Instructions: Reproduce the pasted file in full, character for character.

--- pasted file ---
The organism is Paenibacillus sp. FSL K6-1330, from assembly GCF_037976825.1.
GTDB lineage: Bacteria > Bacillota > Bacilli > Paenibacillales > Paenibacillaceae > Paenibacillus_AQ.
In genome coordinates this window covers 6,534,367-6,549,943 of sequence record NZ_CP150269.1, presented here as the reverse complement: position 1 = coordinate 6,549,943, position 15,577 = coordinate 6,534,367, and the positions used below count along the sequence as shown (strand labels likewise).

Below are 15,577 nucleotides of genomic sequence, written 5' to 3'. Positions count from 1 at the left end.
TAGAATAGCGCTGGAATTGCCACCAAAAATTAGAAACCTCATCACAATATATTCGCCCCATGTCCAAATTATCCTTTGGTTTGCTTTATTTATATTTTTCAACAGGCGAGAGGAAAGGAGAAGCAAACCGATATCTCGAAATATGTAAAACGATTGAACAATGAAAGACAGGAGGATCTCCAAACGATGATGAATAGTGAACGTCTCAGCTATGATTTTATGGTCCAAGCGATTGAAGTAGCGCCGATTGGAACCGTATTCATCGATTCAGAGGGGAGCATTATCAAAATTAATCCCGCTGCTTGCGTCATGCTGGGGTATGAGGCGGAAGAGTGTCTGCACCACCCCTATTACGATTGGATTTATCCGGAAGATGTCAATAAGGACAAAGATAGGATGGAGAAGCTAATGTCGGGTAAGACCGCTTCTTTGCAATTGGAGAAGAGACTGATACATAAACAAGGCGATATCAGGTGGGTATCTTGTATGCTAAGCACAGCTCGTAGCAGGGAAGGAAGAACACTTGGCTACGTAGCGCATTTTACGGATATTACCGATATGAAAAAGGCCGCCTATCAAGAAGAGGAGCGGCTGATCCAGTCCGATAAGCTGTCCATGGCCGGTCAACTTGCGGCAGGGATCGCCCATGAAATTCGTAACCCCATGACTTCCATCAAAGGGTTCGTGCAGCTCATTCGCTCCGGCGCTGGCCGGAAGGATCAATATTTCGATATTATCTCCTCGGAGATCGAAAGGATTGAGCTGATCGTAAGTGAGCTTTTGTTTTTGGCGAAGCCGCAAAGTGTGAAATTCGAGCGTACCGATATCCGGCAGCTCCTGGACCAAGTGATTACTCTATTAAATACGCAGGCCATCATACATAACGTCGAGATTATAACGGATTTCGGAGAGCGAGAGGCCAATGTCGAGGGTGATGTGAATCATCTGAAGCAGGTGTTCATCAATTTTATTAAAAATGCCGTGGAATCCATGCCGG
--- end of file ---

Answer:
The organism is Paenibacillus sp. FSL K6-1330, from assembly GCF_037976825.1.
GTDB lineage: Bacteria > Bacillota > Bacilli > Paenibacillales > Paenibacillaceae > Paenibacillus_AQ.
In genome coordinates this window covers 6,534,367-6,549,943 of sequence record NZ_CP150269.1, presented here as the reverse complement: position 1 = coordinate 6,549,943, position 15,577 = coordinate 6,534,367, and the positions used below count along the sequence as shown (strand labels likewise).

Below are 15,577 nucleotides of genomic sequence, written 5' to 3'. Positions count from 1 at the left end.
TAGAATAGCGCTGGAATTGCCACCAAAAATTAGAAACCTCATCACAATATATTCGCCCCATGTCCAAATTATCCTTTGGTTTGCTTTATTTATATTTTTCAACAGGCGAGAGGAAAGGAGAAGCAAACCGATATCTCGAAATATGTAAAACGATTGAACAATGAAAGACAGGAGGATCTCCAAACGATGATGAATAGTGAACGTCTCAGCTATGATTTTATGGTCCAAGCGATTGAAGTAGCGCCGATTGGAACCGTATTCATCGATTCAGAGGGGAGCATTATCAAAATTAATCCCGCTGCTTGCGTCATGCTGGGGTATGAGGCGGAAGAGTGTCTGCACCACCCCTATTACGATTGGATTTATCCGGAAGATGTCAATAAGGACAAAGATAGGATGGAGAAGCTAATGTCGGGTAAGACCGCTTCTTTGCAATTGGAGAAGAGACTGATACATAAACAAGGCGATATCAGGTGGGTATCTTGTATGCTAAGCACAGCTCGTAGCAGGGAAGGAAGAACACTTGGCTACGTAGCGCATTTTACGGATATTACCGATATGAAAAAGGCCGCCTATCAAGAAGAGGAGCGGCTGATCCAGTCCGATAAGCTGTCCATGGCCGGTCAACTTGCGGCAGGGATCGCCCATGAAATTCGTAACCCCATGACTTCCATCAAAGGGTTCGTGCAGCTCATTCGCTCCGGCGCTGGCCGGAAGGATCAATATTTCGATATTATCTCCTCGGAGATCGAAAGGATTGAGCTGATCGTAAGTGAGCTTTTGTTTTTGGCGAAGCCGCAAAGTGTGAAATTCGAGCGTACCGATATCCGGCAGCTCCTGGACCAAGTGATTACTCTATTAAATACGCAGGCCATCATACATAACGTCGAGATTATAACGGATTTCGGAGAGCGAGAGGCCAATGTCGAGGGTGATGTGAATCATCTGAAGCAGGTGTTCATCAATTTTATTAAAAATGCCGTGGAATCCATGCCGG